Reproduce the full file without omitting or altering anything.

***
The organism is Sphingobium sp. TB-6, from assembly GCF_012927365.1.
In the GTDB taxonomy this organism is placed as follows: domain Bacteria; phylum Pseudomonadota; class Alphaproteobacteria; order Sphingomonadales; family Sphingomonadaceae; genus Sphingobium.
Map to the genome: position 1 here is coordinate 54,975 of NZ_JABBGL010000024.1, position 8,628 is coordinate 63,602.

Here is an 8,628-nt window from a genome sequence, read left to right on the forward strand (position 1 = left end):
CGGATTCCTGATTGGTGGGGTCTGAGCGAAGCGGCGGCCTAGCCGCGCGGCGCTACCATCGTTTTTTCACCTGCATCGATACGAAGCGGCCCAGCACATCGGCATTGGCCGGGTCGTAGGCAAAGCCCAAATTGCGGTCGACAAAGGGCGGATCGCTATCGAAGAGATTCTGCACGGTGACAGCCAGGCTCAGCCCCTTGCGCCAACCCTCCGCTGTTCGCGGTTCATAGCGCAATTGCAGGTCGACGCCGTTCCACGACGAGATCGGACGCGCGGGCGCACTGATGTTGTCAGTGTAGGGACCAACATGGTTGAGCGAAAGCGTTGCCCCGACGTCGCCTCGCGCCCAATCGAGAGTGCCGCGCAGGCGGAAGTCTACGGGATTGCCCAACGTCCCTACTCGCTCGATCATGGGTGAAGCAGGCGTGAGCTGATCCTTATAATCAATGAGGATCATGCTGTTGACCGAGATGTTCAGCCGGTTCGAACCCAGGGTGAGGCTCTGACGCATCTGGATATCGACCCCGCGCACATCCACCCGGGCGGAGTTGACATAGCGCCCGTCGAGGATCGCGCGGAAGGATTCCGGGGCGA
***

The organism is Sphingobium sp. TB-6, from assembly GCF_012927365.1.
In the GTDB taxonomy this organism is placed as follows: domain Bacteria; phylum Pseudomonadota; class Alphaproteobacteria; order Sphingomonadales; family Sphingomonadaceae; genus Sphingobium.
Map to the genome: position 1 here is coordinate 54,975 of NZ_JABBGL010000024.1, position 8,628 is coordinate 63,602.

Here is an 8,628-nt window from a genome sequence, read left to right on the forward strand (position 1 = left end):
CGGATTCCTGATTGGTGGGGTCTGAGCGAAGCGGCGGCCTAGCCGCGCGGCGCTACCATCGTTTTTTCACCTGCATCGATACGAAGCGGCCCAGCACATCGGCATTGGCCGGGTCGTAGGCAAAGCCCAAATTGCGGTCGACAAAGGGCGGATCGCTATCGAAGAGATTCTGCACGGTGACAGCCAGGCTCAGCCCCTTGCGCCAACCCTCCGCTGTTCGCGGTTCATAGCGCAATTGCAGGTCGACGCCGTTCCACGACGAGATCGGACGCGCGGGCGCACTGATGTTGTCAGTGTAGGGACCAACATGGTTGAGCGAAAGCGTTGCCCCGACGTCGCCTCGCGCCCAATCGAGAGTGCCGCGCAGGCGGAAGTCTACGGGATTGCCCAACGTCCCTACTCGCTCGATCATGGGTGAAGCAGGCGTGAGCTGATCCTTATAATCAATGAGGATCATGCTGTTGACCGAGATGTTCAGCCGGTTCGAACCCAGGGTGAGGCTCTGACGCATCTGGATATCGACCCCGCGCACATCCACCCGGGCGGAGTTGACATAGCGCCCGTCGAGGATCGCGCGGAAGGATTCCGGGGCGA